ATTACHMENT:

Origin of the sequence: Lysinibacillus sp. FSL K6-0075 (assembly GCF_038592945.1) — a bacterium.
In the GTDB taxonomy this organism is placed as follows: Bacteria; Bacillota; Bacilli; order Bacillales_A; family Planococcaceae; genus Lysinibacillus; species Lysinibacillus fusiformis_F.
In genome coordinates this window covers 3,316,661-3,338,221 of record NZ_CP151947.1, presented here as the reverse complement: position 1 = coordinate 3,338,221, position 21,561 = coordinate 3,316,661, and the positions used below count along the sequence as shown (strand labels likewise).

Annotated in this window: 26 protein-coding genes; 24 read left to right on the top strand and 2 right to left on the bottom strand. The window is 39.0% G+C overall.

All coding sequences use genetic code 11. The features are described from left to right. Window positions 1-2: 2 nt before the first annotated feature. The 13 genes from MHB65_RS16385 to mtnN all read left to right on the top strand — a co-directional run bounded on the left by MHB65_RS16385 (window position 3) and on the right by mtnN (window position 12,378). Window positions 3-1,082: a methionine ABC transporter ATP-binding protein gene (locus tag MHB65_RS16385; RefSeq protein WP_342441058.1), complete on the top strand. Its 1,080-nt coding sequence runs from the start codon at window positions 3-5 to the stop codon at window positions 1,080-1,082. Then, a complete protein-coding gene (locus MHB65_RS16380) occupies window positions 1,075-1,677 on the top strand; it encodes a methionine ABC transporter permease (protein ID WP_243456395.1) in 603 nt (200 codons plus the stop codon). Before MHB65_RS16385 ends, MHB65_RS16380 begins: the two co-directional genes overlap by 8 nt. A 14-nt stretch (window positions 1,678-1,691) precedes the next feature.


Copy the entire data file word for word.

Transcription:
Origin of the sequence: Lysinibacillus sp. FSL K6-0075 (assembly GCF_038592945.1) — a bacterium.
In the GTDB taxonomy this organism is placed as follows: Bacteria; Bacillota; Bacilli; order Bacillales_A; family Planococcaceae; genus Lysinibacillus; species Lysinibacillus fusiformis_F.
In genome coordinates this window covers 3,316,661-3,338,221 of record NZ_CP151947.1, presented here as the reverse complement: position 1 = coordinate 3,338,221, position 21,561 = coordinate 3,316,661, and the positions used below count along the sequence as shown (strand labels likewise).

Annotated in this window: 26 protein-coding genes; 24 read left to right on the top strand and 2 right to left on the bottom strand. The window is 39.0% G+C overall.

All coding sequences use genetic code 11. The features are described from left to right. Window positions 1-2: 2 nt before the first annotated feature. The 13 genes from MHB65_RS16385 to mtnN all read left to right on the top strand — a co-directional run bounded on the left by MHB65_RS16385 (window position 3) and on the right by mtnN (window position 12,378). Window positions 3-1,082: a methionine ABC transporter ATP-binding protein gene (locus tag MHB65_RS16385; RefSeq protein WP_342441058.1), complete on the top strand. Its 1,080-nt coding sequence runs from the start codon at window positions 3-5 to the stop codon at window positions 1,080-1,082. Then, a complete protein-coding gene (locus MHB65_RS16380) occupies window positions 1,075-1,677 on the top strand; it encodes a methionine ABC transporter permease (protein ID WP_243456395.1) in 603 nt (200 codons plus the stop codon). Before MHB65_RS16385 ends, MHB65_RS16380 begins: the two co-directional genes overlap by 8 nt. A 14-nt stretch (window positions 1,678-1,691) precedes the next feature.